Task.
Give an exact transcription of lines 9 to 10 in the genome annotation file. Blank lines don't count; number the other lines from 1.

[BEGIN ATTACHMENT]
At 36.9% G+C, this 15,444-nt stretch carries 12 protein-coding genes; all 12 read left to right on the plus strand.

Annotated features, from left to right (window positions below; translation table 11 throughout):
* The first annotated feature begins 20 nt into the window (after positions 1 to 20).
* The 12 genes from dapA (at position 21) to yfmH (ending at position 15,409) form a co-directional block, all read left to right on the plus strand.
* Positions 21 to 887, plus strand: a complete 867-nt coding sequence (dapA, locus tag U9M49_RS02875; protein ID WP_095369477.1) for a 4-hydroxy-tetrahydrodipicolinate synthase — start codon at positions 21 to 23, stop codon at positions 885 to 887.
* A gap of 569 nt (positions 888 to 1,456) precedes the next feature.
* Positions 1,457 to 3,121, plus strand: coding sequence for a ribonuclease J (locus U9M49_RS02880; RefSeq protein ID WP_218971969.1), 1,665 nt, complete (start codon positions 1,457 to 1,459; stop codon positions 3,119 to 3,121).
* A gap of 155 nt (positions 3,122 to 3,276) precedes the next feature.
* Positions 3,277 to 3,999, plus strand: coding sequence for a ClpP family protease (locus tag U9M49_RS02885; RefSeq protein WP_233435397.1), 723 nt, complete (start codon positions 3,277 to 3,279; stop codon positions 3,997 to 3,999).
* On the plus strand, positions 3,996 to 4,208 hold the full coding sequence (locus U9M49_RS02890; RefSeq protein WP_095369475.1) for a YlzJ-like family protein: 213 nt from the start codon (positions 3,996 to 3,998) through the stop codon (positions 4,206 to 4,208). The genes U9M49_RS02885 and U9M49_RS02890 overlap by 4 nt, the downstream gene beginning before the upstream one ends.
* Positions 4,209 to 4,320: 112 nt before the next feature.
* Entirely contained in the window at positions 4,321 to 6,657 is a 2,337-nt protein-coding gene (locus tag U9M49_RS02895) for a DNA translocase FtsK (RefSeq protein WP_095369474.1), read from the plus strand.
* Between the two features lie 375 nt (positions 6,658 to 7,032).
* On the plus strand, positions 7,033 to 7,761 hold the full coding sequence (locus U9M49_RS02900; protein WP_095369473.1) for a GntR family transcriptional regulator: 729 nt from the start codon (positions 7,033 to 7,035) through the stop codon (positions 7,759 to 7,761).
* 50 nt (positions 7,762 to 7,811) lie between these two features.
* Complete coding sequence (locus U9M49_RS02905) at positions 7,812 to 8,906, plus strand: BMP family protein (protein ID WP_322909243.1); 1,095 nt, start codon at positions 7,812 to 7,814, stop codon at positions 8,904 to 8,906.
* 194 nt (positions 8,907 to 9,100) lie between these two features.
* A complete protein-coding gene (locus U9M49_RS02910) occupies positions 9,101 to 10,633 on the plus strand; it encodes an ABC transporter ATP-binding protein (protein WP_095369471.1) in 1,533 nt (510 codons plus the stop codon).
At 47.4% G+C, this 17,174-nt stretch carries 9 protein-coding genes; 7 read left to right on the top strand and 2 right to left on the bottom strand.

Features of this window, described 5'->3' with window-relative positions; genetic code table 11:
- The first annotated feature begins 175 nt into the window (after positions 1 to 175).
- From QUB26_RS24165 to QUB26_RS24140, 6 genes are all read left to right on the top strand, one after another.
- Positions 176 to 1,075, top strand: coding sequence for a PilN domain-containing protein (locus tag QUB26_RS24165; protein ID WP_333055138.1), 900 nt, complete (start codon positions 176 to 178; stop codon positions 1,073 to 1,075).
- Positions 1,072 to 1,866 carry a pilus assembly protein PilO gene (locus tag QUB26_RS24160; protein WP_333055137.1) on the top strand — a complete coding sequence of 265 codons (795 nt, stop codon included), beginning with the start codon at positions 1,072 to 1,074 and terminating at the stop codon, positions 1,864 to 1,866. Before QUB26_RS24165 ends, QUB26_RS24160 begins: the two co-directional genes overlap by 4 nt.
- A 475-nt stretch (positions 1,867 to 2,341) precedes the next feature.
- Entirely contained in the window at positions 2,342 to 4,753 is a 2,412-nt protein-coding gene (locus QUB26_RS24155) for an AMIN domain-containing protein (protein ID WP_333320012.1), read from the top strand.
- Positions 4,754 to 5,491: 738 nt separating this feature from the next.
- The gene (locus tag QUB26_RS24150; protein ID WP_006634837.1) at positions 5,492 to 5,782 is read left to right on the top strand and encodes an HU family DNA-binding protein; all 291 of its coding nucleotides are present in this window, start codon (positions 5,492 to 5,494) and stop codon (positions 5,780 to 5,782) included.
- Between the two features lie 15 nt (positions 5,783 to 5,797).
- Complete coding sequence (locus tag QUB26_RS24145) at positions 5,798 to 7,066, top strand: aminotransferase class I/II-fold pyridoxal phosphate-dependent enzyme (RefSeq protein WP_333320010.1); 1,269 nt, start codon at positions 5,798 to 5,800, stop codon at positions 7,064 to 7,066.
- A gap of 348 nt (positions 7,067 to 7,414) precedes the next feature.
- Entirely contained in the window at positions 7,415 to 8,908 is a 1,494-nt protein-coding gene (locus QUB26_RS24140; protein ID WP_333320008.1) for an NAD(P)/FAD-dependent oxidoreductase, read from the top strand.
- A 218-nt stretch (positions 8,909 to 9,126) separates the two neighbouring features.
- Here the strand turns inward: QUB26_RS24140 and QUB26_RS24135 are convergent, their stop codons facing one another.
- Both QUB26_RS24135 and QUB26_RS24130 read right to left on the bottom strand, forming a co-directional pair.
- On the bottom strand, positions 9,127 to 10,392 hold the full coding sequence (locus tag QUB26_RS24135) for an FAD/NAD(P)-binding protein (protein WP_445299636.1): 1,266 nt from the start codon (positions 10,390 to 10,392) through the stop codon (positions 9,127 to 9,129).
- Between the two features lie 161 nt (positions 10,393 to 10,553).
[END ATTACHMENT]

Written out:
* Positions 3,277 to 3,999, plus strand: coding sequence for a ClpP family protease (locus tag U9M49_RS02885; RefSeq protein WP_233435397.1), 723 nt, complete (start codon positions 3,277 to 3,279; stop codon positions 3,997 to 3,999).
* On the plus strand, positions 3,996 to 4,208 hold the full coding sequence (locus U9M49_RS02890; RefSeq protein WP_095369475.1) for a YlzJ-like family protein: 213 nt from the start codon (positions 3,996 to 3,998) through the stop codon (positions 4,206 to 4,208). The genes U9M49_RS02885 and U9M49_RS02890 overlap by 4 nt, the downstream gene beginning before the upstream one ends.